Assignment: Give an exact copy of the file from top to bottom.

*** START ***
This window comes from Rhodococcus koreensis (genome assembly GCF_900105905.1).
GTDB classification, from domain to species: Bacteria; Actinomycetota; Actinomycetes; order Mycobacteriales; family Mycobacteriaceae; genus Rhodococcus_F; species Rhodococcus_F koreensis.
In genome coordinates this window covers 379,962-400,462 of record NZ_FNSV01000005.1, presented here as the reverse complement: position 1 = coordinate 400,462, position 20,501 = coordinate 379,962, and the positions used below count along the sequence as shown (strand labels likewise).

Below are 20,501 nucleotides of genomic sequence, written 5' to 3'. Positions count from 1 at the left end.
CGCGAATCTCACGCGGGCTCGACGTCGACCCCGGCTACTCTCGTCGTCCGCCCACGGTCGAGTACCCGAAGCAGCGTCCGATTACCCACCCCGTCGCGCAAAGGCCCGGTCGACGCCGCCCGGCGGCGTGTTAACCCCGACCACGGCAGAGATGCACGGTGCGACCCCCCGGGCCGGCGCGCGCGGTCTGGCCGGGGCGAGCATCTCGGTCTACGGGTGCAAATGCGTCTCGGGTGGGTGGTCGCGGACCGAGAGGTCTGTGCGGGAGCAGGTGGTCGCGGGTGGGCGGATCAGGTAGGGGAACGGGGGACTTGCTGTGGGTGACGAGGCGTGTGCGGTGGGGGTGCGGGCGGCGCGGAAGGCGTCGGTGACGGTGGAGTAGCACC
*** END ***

This window comes from Rhodococcus koreensis (genome assembly GCF_900105905.1).
GTDB classification, from domain to species: Bacteria; Actinomycetota; Actinomycetes; order Mycobacteriales; family Mycobacteriaceae; genus Rhodococcus_F; species Rhodococcus_F koreensis.
In genome coordinates this window covers 379,962-400,462 of record NZ_FNSV01000005.1, presented here as the reverse complement: position 1 = coordinate 400,462, position 20,501 = coordinate 379,962, and the positions used below count along the sequence as shown (strand labels likewise).

Below are 20,501 nucleotides of genomic sequence, written 5' to 3'. Positions count from 1 at the left end.
CGCGAATCTCACGCGGGCTCGACGTCGACCCCGGCTACTCTCGTCGTCCGCCCACGGTCGAGTACCCGAAGCAGCGTCCGATTACCCACCCCGTCGCGCAAAGGCCCGGTCGACGCCGCCCGGCGGCGTGTTAACCCCGACCACGGCAGAGATGCACGGTGCGACCCCCCGGGCCGGCGCGCGCGGTCTGGCCGGGGCGAGCATCTCGGTCTACGGGTGCAAATGCGTCTCGGGTGGGTGGTCGCGGACCGAGAGGTCTGTGCGGGAGCAGGTGGTCGCGGGTGGGCGGATCAGGTAGGGGAACGGGGGACTTGCTGTGGGTGACGAGGCGTGTGCGGTGGGGGTGCGGGCGGCGCGGAAGGCGTCGGTGACGGTGGAGTAGCACC